JT: It seems like he’s coming to that conclusion, Hugh. That’s a really interesting piece, if you look at some of the things, you know, some of the stuff that’s in that, and even things that his staff is saying about all this. I think that maybe they’re looking and saying you know, maybe we overreached, which I think they’re hearing loudly and clearly from the American people, because they did. I mean, this amount, this is the most massive increase in spending and government that we’ve seen since the 1960s. And there isn’t anything they can do to run away from it. They like to blame the previous administration, but this is all stuff that happened on their watch.

HH: Now a question I get a lot when I’m out on the road, and I know you’ve been campaigning with Carly and a whole bunch of people across the country, is will the Republicans actually walk the walk that they’ve been talking for the last year when you get, and you’re in the Senate leadership. Will the knives come out? Will the Senate and the House move quickly to cut back the government?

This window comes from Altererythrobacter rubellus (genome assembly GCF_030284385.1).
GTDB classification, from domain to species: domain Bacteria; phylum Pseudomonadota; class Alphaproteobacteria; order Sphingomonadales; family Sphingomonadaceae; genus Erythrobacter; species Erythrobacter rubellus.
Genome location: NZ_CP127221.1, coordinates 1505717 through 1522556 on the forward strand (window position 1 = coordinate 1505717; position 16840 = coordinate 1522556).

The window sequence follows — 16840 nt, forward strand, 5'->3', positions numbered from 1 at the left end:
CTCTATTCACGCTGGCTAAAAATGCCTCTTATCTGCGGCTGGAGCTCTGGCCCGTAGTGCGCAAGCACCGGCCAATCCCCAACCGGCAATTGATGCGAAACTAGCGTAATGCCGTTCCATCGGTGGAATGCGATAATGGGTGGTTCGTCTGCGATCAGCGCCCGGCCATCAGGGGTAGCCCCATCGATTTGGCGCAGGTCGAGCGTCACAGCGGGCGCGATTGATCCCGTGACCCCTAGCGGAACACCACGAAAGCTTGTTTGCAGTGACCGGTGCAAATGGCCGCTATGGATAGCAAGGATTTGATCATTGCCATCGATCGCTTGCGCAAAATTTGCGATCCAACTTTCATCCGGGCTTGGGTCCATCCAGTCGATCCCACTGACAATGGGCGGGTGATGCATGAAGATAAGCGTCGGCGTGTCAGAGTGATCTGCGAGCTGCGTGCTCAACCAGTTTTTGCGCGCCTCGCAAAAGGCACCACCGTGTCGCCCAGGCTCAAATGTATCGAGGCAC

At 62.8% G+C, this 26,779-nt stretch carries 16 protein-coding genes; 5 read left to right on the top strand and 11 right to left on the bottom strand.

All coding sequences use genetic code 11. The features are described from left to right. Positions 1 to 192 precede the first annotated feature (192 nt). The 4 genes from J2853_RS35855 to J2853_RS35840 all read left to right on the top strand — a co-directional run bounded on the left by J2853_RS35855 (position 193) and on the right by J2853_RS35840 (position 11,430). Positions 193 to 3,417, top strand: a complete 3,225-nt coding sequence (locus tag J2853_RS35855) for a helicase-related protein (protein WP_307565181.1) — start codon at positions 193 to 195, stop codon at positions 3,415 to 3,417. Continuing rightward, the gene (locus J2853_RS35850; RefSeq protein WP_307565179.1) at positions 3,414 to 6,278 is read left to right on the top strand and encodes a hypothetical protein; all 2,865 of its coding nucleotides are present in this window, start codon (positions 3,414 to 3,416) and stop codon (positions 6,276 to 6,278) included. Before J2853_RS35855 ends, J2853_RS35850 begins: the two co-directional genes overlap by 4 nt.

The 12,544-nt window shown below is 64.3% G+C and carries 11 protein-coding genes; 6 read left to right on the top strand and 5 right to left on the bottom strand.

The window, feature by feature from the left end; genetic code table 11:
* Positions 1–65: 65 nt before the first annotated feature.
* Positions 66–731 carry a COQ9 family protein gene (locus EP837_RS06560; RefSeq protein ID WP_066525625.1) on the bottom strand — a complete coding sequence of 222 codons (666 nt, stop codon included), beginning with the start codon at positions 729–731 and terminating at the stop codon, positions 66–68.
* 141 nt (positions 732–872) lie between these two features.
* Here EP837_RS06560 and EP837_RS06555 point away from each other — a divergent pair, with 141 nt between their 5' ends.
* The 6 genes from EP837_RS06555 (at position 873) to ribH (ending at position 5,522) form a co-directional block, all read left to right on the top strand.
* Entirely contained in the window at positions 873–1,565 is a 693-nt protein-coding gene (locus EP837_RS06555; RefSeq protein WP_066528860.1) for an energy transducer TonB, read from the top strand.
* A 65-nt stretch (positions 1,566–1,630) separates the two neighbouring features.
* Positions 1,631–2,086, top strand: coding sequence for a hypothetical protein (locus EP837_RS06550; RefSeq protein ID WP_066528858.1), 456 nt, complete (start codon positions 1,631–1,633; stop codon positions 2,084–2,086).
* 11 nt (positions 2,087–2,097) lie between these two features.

JT: I think we have to. If we don’t, the American people are going to throw us out. If they were to give Republicans the majority in the House or the Senate, I think that what they’re saying is we’ve seen what these other guys are like. We’re going to give you guys another chance. But if you don’t get it right, you know, we’ll give you the same treatment. I think that people in this country are frustrated, and they want to see elected leaders who are serious about containing the growth and the size of government in this country, getting spending under control, and putting our country on a more sound, fiscal footing, that we aren’t piling, you know, this huge amount of debt on future generations. So we are going to have to if we get the majorities back, govern in a different way than we did the last time that we held power.